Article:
Posted by Virginia Rutter on Apr 30th, 2012 on Girl With A Pen blog
The Council on Contemporary Families just released the 5th edition of Unconventional Wisdom. This collection of plain-English research abstracts and ideas has pieces you’ll want to know more about, some you’ll argue with, and many that will, as the title suggests, surprise you. This is a heads up to you: don’t miss this nice work, a volume edited by Stephanie Coontz and Joshua Coleman.

Two pieces grabbed my attention. Sociologist Wendy Manning from Bowling Green State University wrote about premarital cohabitation and divorce risk. Old news = cohabitation was associated with higher odds of divorce. New news = that stuff about cohabitation and divorce is old news. In particular, writes Manning, “when we looked at couples married since 1996, we found that this older association no longer prevails. For couples married since the mid-1990s, cohabitation before marriage is not associated with an elevated risk of marital dissolution. In fact, among a subgroup of women facing the greatest risk of divorce, cohabitation with definite plans to marry at the outset was tied to lower levels of marital instability.” Check it out.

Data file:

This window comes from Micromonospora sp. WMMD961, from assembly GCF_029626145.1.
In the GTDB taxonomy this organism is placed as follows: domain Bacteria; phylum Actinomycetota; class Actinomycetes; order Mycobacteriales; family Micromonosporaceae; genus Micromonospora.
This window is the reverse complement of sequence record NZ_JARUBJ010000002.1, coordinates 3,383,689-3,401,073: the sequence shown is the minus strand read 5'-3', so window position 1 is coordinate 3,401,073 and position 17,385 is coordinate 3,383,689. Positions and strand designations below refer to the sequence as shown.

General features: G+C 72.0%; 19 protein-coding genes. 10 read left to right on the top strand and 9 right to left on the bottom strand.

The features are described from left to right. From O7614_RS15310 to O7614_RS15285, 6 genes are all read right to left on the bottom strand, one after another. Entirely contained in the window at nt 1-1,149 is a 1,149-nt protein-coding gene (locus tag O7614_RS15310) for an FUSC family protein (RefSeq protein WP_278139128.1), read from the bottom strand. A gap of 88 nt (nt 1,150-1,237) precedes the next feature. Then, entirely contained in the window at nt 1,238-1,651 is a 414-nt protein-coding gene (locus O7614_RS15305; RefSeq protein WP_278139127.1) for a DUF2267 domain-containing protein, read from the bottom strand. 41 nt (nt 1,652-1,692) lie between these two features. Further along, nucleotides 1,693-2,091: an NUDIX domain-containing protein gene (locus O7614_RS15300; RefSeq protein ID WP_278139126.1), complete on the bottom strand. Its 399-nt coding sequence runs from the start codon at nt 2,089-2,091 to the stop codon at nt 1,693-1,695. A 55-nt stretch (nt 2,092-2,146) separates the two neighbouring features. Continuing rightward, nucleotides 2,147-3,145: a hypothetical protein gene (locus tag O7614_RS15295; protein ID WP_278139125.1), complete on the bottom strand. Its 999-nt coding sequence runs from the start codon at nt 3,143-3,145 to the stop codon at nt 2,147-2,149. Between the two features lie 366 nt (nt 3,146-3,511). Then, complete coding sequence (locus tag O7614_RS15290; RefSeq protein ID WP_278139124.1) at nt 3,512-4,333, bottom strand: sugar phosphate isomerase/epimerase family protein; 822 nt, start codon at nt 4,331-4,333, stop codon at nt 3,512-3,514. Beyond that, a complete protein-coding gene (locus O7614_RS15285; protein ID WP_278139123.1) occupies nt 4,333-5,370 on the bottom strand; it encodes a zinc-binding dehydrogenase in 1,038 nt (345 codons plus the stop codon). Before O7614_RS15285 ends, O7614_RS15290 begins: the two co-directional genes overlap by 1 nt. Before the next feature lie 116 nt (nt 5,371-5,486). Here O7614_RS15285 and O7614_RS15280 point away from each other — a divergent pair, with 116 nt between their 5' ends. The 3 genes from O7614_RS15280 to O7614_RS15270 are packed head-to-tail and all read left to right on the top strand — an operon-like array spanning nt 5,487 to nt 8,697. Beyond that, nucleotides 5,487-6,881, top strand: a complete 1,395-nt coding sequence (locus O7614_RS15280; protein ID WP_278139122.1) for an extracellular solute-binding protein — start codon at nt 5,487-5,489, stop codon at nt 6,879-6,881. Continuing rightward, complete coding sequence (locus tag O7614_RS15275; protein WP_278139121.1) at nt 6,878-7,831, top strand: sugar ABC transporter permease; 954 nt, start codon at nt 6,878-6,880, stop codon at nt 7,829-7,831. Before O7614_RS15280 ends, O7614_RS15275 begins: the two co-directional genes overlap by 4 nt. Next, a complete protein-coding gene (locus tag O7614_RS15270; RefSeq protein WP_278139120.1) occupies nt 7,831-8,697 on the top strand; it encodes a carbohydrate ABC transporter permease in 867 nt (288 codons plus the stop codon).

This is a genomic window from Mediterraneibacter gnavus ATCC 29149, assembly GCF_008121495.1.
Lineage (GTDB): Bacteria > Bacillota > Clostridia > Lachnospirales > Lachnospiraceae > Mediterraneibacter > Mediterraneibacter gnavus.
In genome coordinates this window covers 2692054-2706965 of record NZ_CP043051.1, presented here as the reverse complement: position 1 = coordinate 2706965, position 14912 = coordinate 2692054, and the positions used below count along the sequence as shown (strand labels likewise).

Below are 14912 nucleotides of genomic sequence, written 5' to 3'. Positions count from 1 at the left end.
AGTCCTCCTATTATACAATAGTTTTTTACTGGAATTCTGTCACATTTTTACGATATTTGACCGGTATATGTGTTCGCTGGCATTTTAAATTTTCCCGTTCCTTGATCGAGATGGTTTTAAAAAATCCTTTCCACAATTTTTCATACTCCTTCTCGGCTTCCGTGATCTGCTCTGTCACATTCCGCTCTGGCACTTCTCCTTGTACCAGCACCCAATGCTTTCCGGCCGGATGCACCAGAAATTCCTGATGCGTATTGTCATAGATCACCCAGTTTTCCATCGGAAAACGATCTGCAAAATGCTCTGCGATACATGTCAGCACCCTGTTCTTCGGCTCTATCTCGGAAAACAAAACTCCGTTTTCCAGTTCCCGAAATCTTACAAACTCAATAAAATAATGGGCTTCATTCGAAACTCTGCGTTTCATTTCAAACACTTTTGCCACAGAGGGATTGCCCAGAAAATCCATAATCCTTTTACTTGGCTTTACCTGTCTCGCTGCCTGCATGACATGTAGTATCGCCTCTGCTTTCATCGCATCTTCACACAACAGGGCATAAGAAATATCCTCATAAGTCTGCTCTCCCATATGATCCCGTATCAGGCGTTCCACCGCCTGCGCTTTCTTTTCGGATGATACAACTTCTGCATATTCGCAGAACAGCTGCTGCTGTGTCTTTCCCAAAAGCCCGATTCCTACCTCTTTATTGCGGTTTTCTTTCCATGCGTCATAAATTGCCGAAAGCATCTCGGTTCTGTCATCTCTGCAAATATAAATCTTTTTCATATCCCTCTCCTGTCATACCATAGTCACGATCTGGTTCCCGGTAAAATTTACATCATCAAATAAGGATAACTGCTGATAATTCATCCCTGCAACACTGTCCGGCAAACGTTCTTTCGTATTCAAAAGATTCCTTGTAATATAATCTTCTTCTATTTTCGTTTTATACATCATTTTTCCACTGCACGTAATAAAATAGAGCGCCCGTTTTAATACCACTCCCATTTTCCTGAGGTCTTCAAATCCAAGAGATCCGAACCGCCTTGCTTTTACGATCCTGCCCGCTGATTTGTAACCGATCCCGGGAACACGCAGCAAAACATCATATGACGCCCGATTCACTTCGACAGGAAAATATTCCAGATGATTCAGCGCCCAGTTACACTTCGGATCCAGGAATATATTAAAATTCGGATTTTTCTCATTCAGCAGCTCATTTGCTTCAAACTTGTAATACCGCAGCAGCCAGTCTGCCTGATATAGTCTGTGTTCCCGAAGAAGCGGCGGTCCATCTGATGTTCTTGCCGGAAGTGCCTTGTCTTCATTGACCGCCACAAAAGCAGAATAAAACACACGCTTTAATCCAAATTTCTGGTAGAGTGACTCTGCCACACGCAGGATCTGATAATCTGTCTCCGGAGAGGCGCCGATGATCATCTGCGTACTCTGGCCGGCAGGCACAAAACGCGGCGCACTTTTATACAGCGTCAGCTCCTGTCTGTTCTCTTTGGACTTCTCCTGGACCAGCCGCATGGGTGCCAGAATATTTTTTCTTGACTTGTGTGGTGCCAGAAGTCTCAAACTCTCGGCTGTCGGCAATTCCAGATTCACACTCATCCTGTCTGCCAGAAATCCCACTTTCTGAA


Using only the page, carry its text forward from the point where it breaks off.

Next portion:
Meanwhile, in a grounded, empirical, and de-facto retort to recent much-ado about mothers and the dignity (or not) of work, demographer Suzanne Bianchi (UCLA) reports that “Mothers today work during pregnancy more often and return to work much sooner after the birth of a child than did mothers half a century ago…. More dramatic [is] the change in the speed at which women returned to work after the birth of their child…. By 2001-03, 42 percent of such mothers were back at work three months after the child’s birth. The majority of first-time moms (55 percent) were back at work six months after the birth, and almost two-thirds (64 percent) had returned to the job by the child’s first birthday.”

You see, the “dignity of work” that Mitt Romney talked about a few years back is beside the point. So is the notion that we need to honor women’s choices. Work and family are about all of us, and not special category for women, or women who are mothers, or whatever. It is just not that optional nor is it about character or values nearly so much as about culture. If there are puzzles about work and family, they aren’t about women, the puzzles are about how we structure work, and how we support families. Keep looking for the evidence, like that provided by Bianchi and Manning, and you’ll see that unconventional wisdom gives us the new conventions.

Virginia Rutter

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